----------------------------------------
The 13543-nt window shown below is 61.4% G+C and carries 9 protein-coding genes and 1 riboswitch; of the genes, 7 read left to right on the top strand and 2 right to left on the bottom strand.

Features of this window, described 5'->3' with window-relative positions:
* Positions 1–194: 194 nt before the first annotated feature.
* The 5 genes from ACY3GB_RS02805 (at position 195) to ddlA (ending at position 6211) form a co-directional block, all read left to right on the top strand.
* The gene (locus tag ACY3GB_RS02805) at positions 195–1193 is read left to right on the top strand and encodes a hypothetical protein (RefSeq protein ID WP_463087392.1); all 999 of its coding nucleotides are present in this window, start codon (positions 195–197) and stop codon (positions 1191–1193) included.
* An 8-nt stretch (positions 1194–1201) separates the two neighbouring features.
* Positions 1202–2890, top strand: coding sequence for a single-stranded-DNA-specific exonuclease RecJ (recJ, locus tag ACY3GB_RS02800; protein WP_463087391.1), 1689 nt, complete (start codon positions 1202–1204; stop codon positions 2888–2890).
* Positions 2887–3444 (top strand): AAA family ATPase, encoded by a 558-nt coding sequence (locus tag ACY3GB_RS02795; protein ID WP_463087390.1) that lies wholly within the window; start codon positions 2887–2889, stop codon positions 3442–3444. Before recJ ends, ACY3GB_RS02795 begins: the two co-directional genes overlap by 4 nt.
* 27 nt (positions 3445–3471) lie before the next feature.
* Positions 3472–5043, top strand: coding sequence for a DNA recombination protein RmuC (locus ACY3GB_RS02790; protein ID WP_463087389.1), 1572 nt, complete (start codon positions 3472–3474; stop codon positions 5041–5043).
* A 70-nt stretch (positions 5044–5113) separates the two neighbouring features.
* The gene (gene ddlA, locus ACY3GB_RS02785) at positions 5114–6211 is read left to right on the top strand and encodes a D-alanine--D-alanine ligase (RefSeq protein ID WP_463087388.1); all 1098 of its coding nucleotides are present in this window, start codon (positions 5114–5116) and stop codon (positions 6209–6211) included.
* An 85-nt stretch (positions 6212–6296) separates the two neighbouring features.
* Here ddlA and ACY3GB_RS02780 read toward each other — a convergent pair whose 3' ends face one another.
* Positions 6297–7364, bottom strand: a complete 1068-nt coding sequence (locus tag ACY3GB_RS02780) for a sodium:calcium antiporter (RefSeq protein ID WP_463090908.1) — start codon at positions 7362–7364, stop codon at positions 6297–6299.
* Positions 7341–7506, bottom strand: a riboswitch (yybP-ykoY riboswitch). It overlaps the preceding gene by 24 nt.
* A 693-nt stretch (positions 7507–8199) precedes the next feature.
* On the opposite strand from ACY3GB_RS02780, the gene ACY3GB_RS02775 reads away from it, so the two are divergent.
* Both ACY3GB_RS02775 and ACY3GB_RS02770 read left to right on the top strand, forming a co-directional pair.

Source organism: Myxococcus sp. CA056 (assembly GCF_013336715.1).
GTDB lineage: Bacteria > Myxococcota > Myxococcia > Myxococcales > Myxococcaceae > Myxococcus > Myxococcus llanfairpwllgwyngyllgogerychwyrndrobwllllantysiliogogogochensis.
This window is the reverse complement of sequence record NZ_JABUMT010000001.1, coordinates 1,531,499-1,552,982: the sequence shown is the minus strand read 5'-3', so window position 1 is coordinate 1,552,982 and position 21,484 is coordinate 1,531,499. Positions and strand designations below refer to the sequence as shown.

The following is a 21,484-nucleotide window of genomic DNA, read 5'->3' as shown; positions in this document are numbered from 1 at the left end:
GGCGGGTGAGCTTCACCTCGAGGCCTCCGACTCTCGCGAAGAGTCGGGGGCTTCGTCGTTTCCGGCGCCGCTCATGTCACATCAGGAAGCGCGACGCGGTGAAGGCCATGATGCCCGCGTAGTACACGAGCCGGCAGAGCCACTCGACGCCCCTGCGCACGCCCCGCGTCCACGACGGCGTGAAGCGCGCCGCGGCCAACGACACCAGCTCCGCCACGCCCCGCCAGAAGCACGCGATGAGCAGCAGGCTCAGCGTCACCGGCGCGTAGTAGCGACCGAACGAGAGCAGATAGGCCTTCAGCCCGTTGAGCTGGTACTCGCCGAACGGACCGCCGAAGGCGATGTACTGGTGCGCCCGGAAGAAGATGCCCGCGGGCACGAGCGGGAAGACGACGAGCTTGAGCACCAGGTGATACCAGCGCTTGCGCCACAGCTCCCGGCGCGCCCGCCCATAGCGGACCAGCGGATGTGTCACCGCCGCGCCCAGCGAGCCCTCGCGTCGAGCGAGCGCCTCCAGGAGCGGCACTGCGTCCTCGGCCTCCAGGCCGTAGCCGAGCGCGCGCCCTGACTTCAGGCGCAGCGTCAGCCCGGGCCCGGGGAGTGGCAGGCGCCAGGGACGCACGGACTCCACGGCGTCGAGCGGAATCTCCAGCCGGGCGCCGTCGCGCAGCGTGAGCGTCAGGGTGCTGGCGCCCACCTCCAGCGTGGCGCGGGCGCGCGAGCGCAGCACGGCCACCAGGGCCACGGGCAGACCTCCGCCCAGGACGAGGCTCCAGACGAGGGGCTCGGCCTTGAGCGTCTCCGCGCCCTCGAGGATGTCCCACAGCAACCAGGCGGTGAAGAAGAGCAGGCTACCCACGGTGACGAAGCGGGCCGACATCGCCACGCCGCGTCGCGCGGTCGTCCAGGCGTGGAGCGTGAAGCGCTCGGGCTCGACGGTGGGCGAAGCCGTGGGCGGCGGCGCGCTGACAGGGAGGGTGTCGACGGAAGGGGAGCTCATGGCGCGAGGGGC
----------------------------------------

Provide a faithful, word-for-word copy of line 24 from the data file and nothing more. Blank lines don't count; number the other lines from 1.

GGCGGGTGAGCTTCACCTCGAGGCCTCCGACTCTCGCGAAGAGTCGGGGGCTTCGTCGTTTCCGGCGCCGCTCATGTCACATCAGGAAGCGCGACGCGGTGAAGGCCATGATGCCCGCGTAGTACACGAGCCGGCAGAGCCACTCGACGCCCCTGCGCACGCCCCGCGTCCACGACGGCGTGAAGCGCGCCGCGGCCAACGACACCAGCTCCGCCACGCCCCGCCAGAAGCACGCGATGAGCAGCAGGCTCAGCGTCACCGGCGCGTAGTAGCGACCGAACGAGAGCAGATAGGCCTTCAGCCCGTTGAGCTGGTACTCGCCGAACGGACCGCCGAAGGCGATGTACTGGTGCGCCCGGAAGAAGATGCCCGCGGGCACGAGCGGGAAGACGACGAGCTTGAGCACCAGGTGATACCAGCGCTTGCGCCACAGCTCCCGGCGCGCCCGCCCATAGCGGACCAGCGGATGTGTCACCGCCGCGCCCAGCGAGCCCTCGCGTCGAGCGAGCGCCTCCAGGAGCGGCACTGCGTCCTCGGCCTCCAGGCCGTAGCCGAGCGCGCGCCCTGACTTCAGGCGCAGCGTCAGCCCGGGCCCGGGGAGTGGCAGGCGCCAGGGACGCACGGACTCCACGGCGTCGAGCGGAATCTCCAGCCGGGCGCCGTCGCGCAGCGTGAGCGTCAGGGTGCTGGCGCCCACCTCCAGCGTGGCGCGGGCGCGCGAGCGCAGCACGGCCACCAGGGCCACGGGCAGACCTCCGCCCAGGACGAGGCTCCAGACGAGGGGCTCGGCCTTGAGCGTCTCCGCGCCCTCGAGGATGTCCCACAGCAACCAGGCGGTGAAGAAGAGCAGGCTACCCACGGTGACGAAGCGGGCCGACATCGCCACGCCGCGTCGCGCGGTCGTCCAGGCGTGGAGCGTGAAGCGCTCGGGCTCGACGGTGGGCGAAGCCGTGGGCGGCGGCGCGCTGACAGGGAGGGTGTCGACGGAAGGGGAGCTCATGGCGCGAGGGGC